Sources: The Fabric of Our Research

As you are navigating these pages, you will see the following at the bottom of each one:

Creative Commons License
Noel Family of Brockton, MA by Jolynn Noel Winland is licensed under a Creative Commons Attribution-Noncommercial-Share Alike 3.0 United States License

What this means to you, the visitor, is:

Most of the information contained on these pages--birth, marriage, death, baptisms, burials, etc--is information that is in the public domain and I have no "copyright" on it. And, while I love hearing from researchers, I never want anyone to think that they must get my permission to incorporate vital records info into their own trees. Incorporate away--with my blessings and the knowledge that it has been thoroughly researched and sourced, as explained in the next section. And if you have something that I don't, I'd love for you to send it my way!
By the same token, I do have stories, narratives and anecdotes in here. Some are told in my words. Some are told in the words of others. The basic information in the stories, again, is not subject to copyright. However, the "creative license", or the way that the story is told, is. Please feel free to use the stories to enhance your research under the following conditions:

If you like the story but feel that you could tell it better, then go ahead and use your own words to do so. I only ask that you please give this site credit as the source of the story!
If you want to copy and paste the story into your own tree/website--again, please give credit to this site.
I feel especially strongly about this when it comes to my own personal anecdotes and narratives or those that have been graciously shared with me by others. Just a few words, like "According to so-and-so" and then the information would be fine. A few years back, I found that someone had taken the story of my grandparents from this site and pasted it into their Ancestry family tree--word for word, with no mention given of where it came from. I made a note in their comments explaining the source, but one shouldn't have to do that.
You can also link to the page or story that you like. Linking saves you from having to give credit, as they're coming directly to the source. Another reason for linking directly to the page is that things can change. This is especially true in the case of my narratives, where I am using known facts to tell the story. If more facts are uncovered, the story changes, and--presto!--your information is automatically updated. Linking not only spreads the word, but puts people in touch with other researchers--which is all part of the fun! ☺

Now--let's talk about sources!

There's a lot of debate about genealogy information that is posted on the Internet that is not sourced or even properly researched. Some people think that NO ONE should post ANYTHING on a family tree/website unless it is 100% researched, documented, sourced, set in stone, bronzed, and on display in the Smithsonian (Trust me, this is only a slight exaggeration!). Others just put their stuff out there, flaws and all, and learn as they go.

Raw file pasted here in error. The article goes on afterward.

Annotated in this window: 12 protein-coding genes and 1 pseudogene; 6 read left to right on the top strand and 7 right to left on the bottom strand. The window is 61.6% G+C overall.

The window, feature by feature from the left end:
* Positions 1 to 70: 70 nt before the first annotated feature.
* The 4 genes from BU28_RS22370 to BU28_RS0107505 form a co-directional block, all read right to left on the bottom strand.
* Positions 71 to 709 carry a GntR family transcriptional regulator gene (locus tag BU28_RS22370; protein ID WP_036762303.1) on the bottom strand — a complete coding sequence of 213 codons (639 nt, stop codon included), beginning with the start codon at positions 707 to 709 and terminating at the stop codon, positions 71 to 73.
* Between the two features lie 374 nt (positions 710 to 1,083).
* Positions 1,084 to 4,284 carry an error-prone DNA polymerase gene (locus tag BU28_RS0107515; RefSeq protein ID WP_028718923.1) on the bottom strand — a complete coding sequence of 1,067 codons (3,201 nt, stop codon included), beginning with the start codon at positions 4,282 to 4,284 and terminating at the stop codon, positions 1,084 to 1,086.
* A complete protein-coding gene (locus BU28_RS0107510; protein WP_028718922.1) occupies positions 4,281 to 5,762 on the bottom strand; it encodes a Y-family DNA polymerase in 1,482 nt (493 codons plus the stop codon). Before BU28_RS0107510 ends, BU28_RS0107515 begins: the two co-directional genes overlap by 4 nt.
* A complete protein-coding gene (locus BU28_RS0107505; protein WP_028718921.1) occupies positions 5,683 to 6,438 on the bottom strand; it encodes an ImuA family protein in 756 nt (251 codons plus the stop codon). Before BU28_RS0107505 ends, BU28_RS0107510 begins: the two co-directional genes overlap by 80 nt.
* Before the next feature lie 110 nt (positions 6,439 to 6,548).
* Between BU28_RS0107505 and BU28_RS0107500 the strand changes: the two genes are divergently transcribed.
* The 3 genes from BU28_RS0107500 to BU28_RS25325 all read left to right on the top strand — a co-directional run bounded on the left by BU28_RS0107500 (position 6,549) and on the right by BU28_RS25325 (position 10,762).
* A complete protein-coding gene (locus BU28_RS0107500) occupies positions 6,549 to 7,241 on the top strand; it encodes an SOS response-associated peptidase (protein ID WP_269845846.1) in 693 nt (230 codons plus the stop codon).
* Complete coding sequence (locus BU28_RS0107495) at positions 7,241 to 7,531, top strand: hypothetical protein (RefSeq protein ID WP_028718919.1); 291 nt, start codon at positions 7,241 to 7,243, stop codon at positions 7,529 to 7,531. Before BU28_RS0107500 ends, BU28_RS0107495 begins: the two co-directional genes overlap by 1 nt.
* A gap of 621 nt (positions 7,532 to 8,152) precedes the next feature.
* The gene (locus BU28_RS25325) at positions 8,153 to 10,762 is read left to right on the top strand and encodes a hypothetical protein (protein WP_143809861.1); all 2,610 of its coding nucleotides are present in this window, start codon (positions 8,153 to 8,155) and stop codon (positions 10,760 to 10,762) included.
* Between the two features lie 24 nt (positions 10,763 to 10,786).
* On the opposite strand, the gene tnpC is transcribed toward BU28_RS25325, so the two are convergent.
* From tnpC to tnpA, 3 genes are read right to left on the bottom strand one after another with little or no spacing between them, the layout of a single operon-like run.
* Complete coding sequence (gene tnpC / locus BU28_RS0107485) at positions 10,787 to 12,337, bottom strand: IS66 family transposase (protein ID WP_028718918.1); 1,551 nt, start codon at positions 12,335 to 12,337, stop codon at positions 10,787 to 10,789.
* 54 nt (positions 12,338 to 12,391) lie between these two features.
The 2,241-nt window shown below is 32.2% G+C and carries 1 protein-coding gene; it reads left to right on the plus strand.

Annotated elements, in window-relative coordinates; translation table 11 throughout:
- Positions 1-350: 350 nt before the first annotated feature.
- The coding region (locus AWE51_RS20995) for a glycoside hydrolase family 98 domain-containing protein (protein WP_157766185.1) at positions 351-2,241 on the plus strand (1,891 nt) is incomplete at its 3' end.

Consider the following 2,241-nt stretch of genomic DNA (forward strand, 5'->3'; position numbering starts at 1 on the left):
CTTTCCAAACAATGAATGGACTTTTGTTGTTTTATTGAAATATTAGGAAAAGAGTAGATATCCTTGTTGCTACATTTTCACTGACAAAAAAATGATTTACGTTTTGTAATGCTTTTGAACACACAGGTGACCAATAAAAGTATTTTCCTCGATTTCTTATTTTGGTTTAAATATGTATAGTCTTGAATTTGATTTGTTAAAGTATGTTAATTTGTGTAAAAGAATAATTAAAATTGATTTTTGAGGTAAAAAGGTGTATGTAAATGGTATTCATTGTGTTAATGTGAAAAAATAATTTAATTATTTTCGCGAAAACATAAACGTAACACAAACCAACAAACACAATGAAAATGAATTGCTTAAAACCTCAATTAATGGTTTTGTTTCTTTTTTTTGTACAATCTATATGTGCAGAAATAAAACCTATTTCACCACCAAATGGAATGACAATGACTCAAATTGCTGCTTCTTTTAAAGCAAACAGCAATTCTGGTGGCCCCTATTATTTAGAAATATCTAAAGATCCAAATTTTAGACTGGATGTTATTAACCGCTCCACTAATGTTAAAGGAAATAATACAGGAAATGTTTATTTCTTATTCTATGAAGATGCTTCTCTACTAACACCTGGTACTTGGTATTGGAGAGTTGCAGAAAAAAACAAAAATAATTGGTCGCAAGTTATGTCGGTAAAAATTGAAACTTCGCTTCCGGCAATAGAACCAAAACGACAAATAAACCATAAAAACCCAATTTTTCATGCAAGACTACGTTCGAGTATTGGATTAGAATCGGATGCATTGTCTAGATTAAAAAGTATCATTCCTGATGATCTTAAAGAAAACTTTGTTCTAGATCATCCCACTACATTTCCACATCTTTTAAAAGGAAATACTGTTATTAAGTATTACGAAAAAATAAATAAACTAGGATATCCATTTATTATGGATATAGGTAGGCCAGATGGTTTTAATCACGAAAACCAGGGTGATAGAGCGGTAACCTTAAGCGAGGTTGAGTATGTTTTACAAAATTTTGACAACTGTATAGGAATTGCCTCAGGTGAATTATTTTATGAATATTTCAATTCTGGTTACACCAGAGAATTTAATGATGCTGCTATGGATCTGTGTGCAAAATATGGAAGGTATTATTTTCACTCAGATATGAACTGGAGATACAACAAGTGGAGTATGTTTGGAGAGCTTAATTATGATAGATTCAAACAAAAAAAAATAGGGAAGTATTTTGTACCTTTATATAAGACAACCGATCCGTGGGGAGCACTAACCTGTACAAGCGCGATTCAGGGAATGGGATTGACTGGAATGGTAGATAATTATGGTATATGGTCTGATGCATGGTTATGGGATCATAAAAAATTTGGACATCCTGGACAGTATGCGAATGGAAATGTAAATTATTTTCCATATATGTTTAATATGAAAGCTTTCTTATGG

I'm a blend of the two. I am not a "purist" with my own personal database--I'll absorb any shred of information, no matter how small or insignificant or "unsourced" it is, and keep track of where I found it. These can be little sledgehammers that knock big chinks in brick walls, and I don't want to overlook a single thing when it comes to researching.
However, for this site, I have only included information that has either come from a well-documented source--a publication, an online repository, information that I know firsthand or have personally seen or read, or was provided to me personally by a family member or researcher.
While I do have information from online family trees/family websites in my database, I will not blindly "copy and paste" it onto this site unless I have another source for it. I have a few reasons for this:

  • First of all, I do not ever want to give the impression that I have simply copied someone else's work; I feel this makes my own research less credible. I do use information from publications, but I always cite the publication as the source.
  • Secondly, many online trees/databases do not cite their sources, so I don't know where the information came from.
  • Finally, I have found several online family trees/webpages that have conflicting information for their ancestors. Since the last thing I want to do is mislead anyone, I try to find a source that can corroborate the information; otherwise, I don't post it until I can.
I think online trees and databases are wonderful sources of information--which is why I started mine--and I try to be as respectful of their efforts as I can be.

The following is a master list of my sources. I urge ANYONE who finds a discrepency in any of the information contained anywhere in this website, to please e-mail me and let me know. We all know that ANY record--even vital records--can be wrong.
I hope my providing links to where to purchase books or online subscription services are not interpreted as my "plugging" these things. Many times I have wanted to purchase a certain publication or visit a website that was referred to on a webpage and was not able to find it; I want to spare my visitors the same frustration. By the same token, the books listed here are very good reads as well as excellent resources.

Online Repositories That Require Payment
Ancestry-US & Canadian census, Drouin Collection, Historical Newspapers, Military Information. It has a yearly membership fee that is based on what you want to access.
PRDH-Canadian vital records. You can buy any amount of "hits" that you want and use them all in one visit or not--they never expire.
Nova Scotia Archives & Records Management Online-Index is free, but copy of record requires payment.
New England Historic Genealogical Society-This works hand in hand with the Massachusetts Archives--if you have the information from the index, you can look the record up here. It has a yearly membership fee.